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When Can You Buy Saudi Aramco Stock?

Saudi Aramco stockSaudi Aramco is reportedly worth over $2 trillion, twice the market cap of Apple Inc. (Nasdaq: AAPL). Aramco controls 20% of the world's proven oil reserves, or 267 billion barrels of oil, and that has investors eager to buy Saudi Aramco stock.

They'll get their chance soon.

The world's biggest oil company is planning an initial public offering soon, and it's going to break records. But investors need to approach the Aramco IPO with caution. The big numbers gloss over some serious issues with the company…

The Saudi Aramco IPO is projected to be the largest IPO of all time. The company is expected to offer 5% of the company for public sale, and with a total valuation of $2 trillion, the IPO will be worth a record-smashing $100 billion. That's four times bigger than the current record holder, Alibaba Group Holding Ltd. (NYSE: BABA), which debuted at a whopping $25 billion.

In fact, Saudi Aramco's market cap is very likely to be larger than Exxon Mobil Corp. (NYSE: XOM), Royal Dutch Shell Plc. (NYSE ADR: RDS.A), BP Plc. (NYSE:BP), and Chevron Corp. (NYSE: CVX), combined.

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But, at one point, a Saudi Aramco stock offering was supposed to happen already. The Saudi Arabian IPO date has been pushed back by more than a year since it was first announced in January 2016.

That's because the Aramco IPO is much more complicated than a typical IPO, and it means potential investors need to pay careful attention to what's going on…

When Can I Buy Saudi Aramco Stock?

The Saudi Aramco IPO is expected to be the biggest of all time, but its massive size is also making the IPO process difficult. It also means there's no concrete date for the IPO.

The company has had to hire firms to manage the IPO, from advisors to underwriters. This is a standard part of a company going public, but the size of Aramco has made the competition fierce. The Aramco IPO could produce over $1 billion in fees for participating banks. Plus, winning a spot in the IPO process could mean future business with the oil giant.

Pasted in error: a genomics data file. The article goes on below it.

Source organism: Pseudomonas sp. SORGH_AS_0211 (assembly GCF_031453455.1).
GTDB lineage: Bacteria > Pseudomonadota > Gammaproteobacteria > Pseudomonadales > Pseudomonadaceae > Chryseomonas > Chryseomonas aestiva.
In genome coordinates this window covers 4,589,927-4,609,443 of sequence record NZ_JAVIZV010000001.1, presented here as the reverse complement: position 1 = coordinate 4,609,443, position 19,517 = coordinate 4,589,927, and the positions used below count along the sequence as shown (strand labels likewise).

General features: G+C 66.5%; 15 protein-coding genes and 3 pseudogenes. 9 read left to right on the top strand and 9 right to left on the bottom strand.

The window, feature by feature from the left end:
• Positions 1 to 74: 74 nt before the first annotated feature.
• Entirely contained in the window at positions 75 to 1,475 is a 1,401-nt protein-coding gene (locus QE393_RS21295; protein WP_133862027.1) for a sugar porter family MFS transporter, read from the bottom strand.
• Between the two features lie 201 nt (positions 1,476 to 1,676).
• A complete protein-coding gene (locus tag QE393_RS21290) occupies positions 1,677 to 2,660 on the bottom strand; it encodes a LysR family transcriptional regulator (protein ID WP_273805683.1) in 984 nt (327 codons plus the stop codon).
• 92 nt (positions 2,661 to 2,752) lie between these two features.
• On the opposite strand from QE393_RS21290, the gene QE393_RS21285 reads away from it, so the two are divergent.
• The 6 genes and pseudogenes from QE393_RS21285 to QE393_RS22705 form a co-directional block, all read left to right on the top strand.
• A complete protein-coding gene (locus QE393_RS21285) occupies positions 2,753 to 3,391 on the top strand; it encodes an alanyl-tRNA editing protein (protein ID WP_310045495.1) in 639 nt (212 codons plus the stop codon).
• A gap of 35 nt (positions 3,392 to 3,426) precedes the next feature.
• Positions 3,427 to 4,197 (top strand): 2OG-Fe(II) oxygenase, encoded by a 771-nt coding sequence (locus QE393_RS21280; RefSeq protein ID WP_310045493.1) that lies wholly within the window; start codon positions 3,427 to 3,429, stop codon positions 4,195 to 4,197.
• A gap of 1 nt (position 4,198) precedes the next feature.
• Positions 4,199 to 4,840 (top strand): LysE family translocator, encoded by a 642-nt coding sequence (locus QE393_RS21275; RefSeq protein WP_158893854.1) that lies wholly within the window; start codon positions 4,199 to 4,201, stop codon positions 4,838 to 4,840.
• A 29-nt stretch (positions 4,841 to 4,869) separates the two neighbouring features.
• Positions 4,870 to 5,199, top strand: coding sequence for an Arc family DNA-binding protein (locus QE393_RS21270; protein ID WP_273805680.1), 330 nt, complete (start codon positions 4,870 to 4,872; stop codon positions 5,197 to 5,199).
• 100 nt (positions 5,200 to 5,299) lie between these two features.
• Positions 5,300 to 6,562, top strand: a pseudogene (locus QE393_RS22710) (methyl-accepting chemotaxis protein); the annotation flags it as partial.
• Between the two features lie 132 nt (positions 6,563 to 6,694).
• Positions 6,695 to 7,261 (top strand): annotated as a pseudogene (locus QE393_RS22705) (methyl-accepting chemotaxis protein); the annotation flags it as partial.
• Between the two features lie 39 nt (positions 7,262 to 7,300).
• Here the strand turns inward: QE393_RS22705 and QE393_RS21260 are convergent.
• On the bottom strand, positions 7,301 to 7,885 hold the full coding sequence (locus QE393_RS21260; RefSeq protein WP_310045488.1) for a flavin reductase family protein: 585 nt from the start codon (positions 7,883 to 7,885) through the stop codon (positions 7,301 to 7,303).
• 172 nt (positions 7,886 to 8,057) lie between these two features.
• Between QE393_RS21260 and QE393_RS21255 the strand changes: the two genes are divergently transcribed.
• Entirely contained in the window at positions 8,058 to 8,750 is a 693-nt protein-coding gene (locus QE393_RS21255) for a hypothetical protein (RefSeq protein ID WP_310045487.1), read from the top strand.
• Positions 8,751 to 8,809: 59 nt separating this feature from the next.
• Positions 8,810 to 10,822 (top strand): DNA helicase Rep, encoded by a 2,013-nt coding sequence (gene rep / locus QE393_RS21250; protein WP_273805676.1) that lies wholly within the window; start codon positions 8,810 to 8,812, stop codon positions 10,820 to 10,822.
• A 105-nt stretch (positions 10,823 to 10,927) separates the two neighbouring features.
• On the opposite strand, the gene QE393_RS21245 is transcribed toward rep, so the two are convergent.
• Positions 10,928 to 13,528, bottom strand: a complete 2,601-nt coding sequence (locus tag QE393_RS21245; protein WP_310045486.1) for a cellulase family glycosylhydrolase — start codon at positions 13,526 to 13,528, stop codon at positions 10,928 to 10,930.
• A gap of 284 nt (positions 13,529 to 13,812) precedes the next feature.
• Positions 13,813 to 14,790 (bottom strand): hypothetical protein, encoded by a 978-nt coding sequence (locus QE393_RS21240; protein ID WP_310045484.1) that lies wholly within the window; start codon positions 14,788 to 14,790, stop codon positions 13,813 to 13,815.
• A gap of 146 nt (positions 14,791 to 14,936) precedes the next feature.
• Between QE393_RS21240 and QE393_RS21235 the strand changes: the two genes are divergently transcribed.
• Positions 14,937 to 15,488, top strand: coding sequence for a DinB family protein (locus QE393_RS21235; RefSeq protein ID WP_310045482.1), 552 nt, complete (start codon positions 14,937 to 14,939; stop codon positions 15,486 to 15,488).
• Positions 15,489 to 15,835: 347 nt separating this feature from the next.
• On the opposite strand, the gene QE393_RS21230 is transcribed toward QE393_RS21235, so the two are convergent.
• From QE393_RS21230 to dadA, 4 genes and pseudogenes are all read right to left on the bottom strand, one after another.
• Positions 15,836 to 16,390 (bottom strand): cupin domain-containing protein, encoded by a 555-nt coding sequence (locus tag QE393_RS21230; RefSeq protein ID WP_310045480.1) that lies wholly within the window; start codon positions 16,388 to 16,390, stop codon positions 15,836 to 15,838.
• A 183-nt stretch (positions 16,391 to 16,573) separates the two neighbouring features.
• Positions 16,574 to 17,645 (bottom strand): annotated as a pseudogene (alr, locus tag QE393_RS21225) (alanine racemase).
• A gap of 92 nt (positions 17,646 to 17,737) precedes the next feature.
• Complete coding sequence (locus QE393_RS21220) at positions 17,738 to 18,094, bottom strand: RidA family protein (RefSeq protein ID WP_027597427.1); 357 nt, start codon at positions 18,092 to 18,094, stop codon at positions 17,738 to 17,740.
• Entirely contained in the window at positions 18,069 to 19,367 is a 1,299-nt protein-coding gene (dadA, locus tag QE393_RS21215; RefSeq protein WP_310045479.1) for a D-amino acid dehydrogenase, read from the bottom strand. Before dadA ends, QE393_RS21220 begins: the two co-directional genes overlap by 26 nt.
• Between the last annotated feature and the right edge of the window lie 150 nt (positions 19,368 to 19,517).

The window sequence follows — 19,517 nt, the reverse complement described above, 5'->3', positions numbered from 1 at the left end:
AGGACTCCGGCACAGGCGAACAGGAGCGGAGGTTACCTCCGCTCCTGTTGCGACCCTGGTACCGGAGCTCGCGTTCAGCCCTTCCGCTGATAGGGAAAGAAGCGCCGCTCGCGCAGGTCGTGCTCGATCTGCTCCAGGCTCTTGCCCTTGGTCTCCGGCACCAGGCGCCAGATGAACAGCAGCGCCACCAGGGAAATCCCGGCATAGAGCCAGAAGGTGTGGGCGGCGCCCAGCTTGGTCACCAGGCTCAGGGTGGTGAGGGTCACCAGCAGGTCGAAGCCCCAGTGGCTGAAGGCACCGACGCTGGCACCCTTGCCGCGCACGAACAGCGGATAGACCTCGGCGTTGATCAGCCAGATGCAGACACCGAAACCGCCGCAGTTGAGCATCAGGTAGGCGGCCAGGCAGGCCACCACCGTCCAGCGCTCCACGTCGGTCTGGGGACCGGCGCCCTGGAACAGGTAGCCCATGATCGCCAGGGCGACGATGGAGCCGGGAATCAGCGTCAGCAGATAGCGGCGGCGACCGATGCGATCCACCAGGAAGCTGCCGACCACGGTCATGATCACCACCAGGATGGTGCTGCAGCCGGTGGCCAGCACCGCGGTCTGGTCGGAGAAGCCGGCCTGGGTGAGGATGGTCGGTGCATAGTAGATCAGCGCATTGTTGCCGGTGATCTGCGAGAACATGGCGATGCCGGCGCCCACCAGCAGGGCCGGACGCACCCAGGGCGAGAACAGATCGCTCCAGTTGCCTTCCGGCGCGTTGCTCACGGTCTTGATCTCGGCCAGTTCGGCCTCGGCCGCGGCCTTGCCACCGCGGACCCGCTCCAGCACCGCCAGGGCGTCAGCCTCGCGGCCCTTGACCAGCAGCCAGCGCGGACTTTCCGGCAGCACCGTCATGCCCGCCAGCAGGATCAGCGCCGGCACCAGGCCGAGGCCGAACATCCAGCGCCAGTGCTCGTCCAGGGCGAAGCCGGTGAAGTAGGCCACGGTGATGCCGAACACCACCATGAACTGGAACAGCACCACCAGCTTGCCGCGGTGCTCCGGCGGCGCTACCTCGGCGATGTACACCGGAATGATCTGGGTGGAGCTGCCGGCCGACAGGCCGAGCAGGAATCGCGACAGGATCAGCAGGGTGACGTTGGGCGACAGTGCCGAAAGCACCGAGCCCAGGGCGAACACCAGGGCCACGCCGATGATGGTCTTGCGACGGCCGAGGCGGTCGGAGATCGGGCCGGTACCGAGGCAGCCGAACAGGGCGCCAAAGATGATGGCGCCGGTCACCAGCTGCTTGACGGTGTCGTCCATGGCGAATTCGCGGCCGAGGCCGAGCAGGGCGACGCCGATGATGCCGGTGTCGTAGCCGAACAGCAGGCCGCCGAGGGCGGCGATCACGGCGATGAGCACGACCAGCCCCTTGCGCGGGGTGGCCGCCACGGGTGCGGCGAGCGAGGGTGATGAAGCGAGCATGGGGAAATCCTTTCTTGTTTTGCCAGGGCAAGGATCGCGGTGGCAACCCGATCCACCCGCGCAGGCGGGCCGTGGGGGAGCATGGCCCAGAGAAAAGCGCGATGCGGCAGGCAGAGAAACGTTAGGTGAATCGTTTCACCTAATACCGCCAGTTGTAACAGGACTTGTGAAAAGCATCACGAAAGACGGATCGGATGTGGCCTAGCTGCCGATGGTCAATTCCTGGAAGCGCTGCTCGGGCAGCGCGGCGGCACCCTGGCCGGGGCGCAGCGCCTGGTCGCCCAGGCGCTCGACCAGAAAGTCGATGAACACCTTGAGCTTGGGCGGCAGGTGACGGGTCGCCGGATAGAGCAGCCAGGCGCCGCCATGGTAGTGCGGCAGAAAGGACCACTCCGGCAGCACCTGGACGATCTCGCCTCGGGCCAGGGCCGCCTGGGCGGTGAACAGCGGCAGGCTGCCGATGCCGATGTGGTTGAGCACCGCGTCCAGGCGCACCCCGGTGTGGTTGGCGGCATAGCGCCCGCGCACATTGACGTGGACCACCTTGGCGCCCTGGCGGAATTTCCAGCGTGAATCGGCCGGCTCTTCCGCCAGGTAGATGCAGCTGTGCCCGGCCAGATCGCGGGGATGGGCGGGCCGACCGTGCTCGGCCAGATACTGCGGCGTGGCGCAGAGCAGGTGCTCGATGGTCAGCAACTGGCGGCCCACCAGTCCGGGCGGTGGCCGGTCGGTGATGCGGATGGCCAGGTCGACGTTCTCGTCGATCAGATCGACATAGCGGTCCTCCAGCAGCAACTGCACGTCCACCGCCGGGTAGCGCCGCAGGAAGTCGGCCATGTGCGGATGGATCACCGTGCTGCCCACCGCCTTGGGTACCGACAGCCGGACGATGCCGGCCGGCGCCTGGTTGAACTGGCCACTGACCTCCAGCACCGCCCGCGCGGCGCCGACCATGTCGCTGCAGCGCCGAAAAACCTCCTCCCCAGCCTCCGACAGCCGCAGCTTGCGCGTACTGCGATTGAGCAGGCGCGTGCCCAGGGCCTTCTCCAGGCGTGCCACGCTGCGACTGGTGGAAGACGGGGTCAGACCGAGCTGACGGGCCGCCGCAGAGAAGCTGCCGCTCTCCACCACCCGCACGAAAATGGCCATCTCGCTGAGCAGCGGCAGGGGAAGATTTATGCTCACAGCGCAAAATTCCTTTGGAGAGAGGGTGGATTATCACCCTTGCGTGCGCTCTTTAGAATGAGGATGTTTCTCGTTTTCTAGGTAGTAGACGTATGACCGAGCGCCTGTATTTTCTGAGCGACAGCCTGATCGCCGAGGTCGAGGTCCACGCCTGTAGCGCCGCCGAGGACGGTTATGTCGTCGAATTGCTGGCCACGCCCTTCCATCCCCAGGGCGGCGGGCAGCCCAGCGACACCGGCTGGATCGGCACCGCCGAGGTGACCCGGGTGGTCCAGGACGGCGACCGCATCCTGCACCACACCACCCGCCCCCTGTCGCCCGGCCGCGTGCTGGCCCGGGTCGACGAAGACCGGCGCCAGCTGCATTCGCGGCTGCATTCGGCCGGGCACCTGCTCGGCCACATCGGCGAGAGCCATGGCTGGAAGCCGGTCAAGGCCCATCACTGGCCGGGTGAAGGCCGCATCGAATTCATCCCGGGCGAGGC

"Every bank in the world is going to want to have a role in this," reported the Financial Times in January.

That's why it was a shock when Aramco chose a small boutique investment bank to advise on the IPO. Moelis & Co. (NYSE: MC) beat out investment banks like Goldman Sachs Group Inc. (NYSE: GS) to sign the coveted agreement.

But Aramco went with a more expected approach when it chose its underwriters.

Saudi Aramco chose JPMorgan, Morgan Stanley, and HSBC to underwrite its IPO. That means these Wall Street titans will be promoting the stock and committing to buy shares of it if the public doesn't.

But the next step in the process for Aramco will be deciding which stock exchange to list the company on, and that's a much bigger hurdle to leap.

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Aramco will list some shares on the Saudi Arabian stock exchange, but it's also looking to list shares on a major stock exchange with global reach. The company has short-listed exchanges in New York, London, or Hong Kong. But major exchanges like these have public reporting requirements that could open the company up to the public in a way it has never done.

If the Saudi Aramco IPO occurred on a stock exchange in the United States, the firm would need to follow U.S. fiduciary laws regarding transparency and public auditing. It would also have to form a board of directors that could take some power away from the Saudi royal family.

Money Morning Global Energy Strategist Dr. Kent Moors notes that Saudi Arabia was never keen to sell Saudi Aramco because it could mean having to reveal information about the oil fields it would rather keep to itself.

It also means the company will have to disentangle itself from the government. Just last week the Saudi government took a step toward that by announcing it was slashing the tax rate on Aramco from 85% to 50%. That makes Aramco stock more attractive to investors, but shows how deeply reliant the government was on the oil company. The government is expected to make up the difference through dividend payments once the company goes public.

But the biggest hurdle to the IPO might be convincing investors it's a good stock to own in the first place…

Saudi Aramco Stock Might Be Riskier Than You Think

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